So you want to learn to pick locks

Pin_and_tumbler_lock_pickingLockpicking is awesome. No lie. Picking open your first lock is exciting, unsettling, and possibly addicting. It’s exciting in the sense that you become aware that locks can be viewed as mechanical puzzles and that once you know how to solve them, you have the keys to the kingdom.  It’s unsettling because once you get the hang of it, you start to realize just how easy it could be to pick the locks that you depend on to keep you and your possessions safe. Picking locks is addicting because of the exhilaration, the sense of empowerment, the thrill of exerting your will toward something designed to prevent you from opening it without a key and prevailing.

Lockpicking isn’t just for spies and thieves. In most states in the US, picking locks that you own is entirely legal. Yes, this skill can be used for nefarious purposes but in most cases, if you want to break into a building, using a hammer, or even a rock is a much quicker and more effective way to gain entry – it works every time. Lockpicking is growing as a legitimate hobby and there are competitions in the US and internationally where enthusiasts get together and compete in lockpicking races and other challenges.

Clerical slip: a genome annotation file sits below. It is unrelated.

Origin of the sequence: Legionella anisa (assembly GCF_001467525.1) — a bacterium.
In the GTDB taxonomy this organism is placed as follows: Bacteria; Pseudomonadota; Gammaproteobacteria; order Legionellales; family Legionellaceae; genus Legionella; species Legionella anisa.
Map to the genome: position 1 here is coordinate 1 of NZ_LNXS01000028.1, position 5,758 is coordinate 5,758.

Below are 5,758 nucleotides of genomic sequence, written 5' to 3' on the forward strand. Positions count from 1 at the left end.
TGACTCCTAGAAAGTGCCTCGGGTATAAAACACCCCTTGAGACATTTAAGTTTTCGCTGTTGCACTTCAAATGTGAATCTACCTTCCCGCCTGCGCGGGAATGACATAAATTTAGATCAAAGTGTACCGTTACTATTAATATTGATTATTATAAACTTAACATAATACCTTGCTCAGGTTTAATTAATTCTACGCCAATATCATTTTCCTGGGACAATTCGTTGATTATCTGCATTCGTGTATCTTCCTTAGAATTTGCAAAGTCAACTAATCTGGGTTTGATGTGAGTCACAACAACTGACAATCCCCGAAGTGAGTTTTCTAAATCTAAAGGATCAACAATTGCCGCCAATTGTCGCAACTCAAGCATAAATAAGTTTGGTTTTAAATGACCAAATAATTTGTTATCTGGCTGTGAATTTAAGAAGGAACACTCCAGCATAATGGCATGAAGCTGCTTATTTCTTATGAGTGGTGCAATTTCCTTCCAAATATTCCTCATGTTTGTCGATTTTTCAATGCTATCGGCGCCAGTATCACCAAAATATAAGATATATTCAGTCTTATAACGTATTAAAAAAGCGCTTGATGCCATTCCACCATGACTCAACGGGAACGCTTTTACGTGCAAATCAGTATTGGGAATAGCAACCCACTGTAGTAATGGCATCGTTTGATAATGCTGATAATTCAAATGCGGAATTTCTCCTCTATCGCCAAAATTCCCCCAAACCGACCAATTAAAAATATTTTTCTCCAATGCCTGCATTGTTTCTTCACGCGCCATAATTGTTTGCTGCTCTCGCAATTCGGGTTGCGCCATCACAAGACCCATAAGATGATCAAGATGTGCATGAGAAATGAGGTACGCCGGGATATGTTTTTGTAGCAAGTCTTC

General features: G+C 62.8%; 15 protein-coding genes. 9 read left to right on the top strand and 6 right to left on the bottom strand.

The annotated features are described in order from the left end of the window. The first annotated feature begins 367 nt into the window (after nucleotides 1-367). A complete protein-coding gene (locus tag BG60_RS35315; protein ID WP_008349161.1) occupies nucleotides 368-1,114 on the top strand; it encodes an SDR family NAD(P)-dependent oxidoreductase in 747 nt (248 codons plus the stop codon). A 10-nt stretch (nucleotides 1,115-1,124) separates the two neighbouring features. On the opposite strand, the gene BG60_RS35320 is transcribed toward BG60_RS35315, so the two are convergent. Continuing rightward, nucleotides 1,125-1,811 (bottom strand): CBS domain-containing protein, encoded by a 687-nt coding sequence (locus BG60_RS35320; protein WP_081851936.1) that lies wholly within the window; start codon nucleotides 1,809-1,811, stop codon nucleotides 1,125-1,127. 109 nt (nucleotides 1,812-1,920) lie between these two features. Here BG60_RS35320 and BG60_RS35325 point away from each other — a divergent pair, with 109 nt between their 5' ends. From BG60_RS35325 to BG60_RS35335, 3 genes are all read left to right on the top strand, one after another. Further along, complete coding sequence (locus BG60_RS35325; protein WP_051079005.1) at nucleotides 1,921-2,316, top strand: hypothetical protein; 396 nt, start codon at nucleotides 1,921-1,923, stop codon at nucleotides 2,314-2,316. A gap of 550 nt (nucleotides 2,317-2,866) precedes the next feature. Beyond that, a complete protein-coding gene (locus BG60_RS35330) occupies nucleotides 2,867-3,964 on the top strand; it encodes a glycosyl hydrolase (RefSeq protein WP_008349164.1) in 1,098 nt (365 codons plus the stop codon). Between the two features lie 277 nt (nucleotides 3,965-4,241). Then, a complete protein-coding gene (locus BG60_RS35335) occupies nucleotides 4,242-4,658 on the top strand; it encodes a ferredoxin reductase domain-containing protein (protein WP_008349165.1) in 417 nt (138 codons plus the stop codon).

So now that you’re interested in lockpicking, the question is how do you get started? Well, I’ve been interested in this subject for quite some time and I have found several links and resources that have proven to be extremely useful. Lucky for you, I have gathered and listed those resources below.


Buying lock picks

To get started, you’ll need some picks. Toool (that’s with three o’s) is The Open Organization of Lockpickers. Toool’s purpose is to “advance the general public knowledge about locks and lockpicking. By examining locks, safes, and other such hardware and by publicly discussing our findings we hope to strip away the mystery with which so many of these products are imbued.” Their “Beginner’s Blend Pick Kit” can be purchased from their website at a reasonable price here:

Lock picks can also be purchased from these sites:

Locks for learning how to pick